I arrived at 6:30 a.m., an hour and a half before the race start, and had no trouble setting up my transition area, where I would return between events to swap gear. It was very chilly at first, and we were all grateful when the sun finally came up. I was lucky enough to have two friends there to help the time pass quickly: Vali, my race buddy who was competing in the much-harder duathlon (5K run + 15K bike + another 5K run), and Evan, my triathlete friend who got me to sign up in the first place (and who took pictures and carried my stuff around and shouted encouragement at every turn!).

The hardest part of the morning might have been the final 15 minutes before race start! I kept wanting to warm up, but not too much in advance, and itching to just get going. But finally we started off. At first it was slow going because there were so many people in the “women under 40” group, but we eventually spread out and the running felt great. I enjoyed following along behind two women who were wearing tutus (easy to spot!). The run was uneventful aside from one of the tutu-wearing women tripping in front of me. She recovered with a nice roll and was back on her feet immediately.

After the run, I pulled on my helmet, gloves, and hydration backpack. I know the latter is utterly uncool, but since I was riding a mountain bike, I’d already given up any cool gear points. :) And the backpack worked great! I had all of my tire-changing supplies in there (thankfully never needed) and I never got too thirsty. Worth the weight, for me. I got brave enough to call out “Yay, mountain bikes!” to another woman riding one, and we had a brief breathless exchange (she also had a hydration pack, and she volunteered that she too most feared the upcoming swim!).

Three loops around the Rose Bowl went by quickly on the bike — or it felt that way (it actually took more total time than the single-loop run). Each loop seemed to go faster than the one before, according to my bike computer, the opposite of what I expected. I zoomed back to the transition area and got my first surprise when I dismounted the bike. You’re meant to keep jogging so you don’t clog the dismount channel, but if I hadn’t been holding the bike as I staggered along, I’d have fallen flat on my face! My left leg immediately cramped and I couldn’t seem to move my legs properly. Everyone says that the bike to run transition is hard — I guess that’s what that was! Happily, I recovered by the time I got to my bike rack. I pulled off my helmet, backpack, shirt, and shorts, pulled on my swim cap, grabbed my goggles, and ran. It’s about 200 meters from the transition area to the pool, over rocks and grass, and I was so glad I’d left my sneakers on!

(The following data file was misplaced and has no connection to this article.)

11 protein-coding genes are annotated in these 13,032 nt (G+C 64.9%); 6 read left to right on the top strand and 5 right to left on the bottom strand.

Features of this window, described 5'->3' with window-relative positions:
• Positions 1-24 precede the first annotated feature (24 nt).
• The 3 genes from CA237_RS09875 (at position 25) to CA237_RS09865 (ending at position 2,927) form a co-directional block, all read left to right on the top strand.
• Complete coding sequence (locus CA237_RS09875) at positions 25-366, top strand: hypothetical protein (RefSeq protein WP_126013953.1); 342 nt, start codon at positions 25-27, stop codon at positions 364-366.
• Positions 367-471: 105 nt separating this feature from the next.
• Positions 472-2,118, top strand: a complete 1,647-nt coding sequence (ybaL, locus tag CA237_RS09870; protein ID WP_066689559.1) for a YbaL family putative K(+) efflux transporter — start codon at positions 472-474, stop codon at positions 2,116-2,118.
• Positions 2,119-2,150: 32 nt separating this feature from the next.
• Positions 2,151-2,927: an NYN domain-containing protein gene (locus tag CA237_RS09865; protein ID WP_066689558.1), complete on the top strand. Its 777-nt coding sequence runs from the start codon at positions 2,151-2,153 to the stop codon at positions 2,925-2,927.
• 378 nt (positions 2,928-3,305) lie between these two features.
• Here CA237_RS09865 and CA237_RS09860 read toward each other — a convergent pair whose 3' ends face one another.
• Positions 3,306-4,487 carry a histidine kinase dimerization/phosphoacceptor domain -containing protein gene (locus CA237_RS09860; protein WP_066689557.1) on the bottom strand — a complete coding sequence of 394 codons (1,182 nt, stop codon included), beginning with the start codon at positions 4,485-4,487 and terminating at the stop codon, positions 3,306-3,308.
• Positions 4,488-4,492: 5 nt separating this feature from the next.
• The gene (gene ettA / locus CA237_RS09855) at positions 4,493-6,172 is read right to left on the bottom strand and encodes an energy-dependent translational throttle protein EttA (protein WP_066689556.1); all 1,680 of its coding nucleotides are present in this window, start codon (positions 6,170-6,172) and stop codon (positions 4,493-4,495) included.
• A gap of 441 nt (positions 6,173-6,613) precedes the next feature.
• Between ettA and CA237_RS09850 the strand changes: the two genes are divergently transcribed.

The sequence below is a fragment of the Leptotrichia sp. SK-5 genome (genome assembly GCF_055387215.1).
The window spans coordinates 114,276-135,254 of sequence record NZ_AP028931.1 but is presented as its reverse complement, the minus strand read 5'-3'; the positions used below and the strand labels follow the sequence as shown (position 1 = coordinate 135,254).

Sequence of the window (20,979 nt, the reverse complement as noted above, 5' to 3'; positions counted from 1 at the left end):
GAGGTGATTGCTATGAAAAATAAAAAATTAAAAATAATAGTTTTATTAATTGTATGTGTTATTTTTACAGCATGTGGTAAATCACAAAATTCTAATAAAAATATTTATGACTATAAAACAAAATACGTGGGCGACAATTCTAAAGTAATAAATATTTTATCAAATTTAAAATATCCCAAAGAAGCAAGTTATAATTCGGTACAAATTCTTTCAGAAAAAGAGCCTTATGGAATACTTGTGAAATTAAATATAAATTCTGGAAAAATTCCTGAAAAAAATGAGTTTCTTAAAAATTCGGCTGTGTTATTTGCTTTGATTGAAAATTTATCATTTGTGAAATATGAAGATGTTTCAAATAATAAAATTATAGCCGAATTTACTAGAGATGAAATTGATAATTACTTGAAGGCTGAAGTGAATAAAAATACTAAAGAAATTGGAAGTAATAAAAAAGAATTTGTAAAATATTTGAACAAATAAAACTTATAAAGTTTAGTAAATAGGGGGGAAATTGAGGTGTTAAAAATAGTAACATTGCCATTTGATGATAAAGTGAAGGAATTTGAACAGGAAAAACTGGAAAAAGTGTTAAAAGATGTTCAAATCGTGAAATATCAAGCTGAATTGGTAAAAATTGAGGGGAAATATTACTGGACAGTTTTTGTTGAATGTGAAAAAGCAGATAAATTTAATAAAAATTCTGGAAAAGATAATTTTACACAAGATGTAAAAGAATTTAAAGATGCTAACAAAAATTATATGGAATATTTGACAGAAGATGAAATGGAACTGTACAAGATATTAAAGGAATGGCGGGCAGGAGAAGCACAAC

Then it was into the pool, and I just went for it. I actually wasn’t as tired as I’d feared I’d be, and although the 150 meters were *long*, it was overall less effort than one of my standard 30-minute attempts at lap swims. I did have to alternate between the front crawl and swimming on my back, as I grew more tired, but I didn’t drown and I actually passed a person or two (!). I staggered out of the pool and happily accepted my medal (a neat one with a bike chain around the perimeter!).

Overall, it was a fantastic experience. I accomplished something I considered beyond my abilities just a few months ago. I really felt that my training paid off, and I was neither exhausted nor in pain at the end of the race. And contrary to what we’d been told to be prepared for, nothing went wrong! No gear failed, no important item was forgotten, I didn’t fall, I survived the swim. I could definitely see myself doing this again — and maybe even improving my time!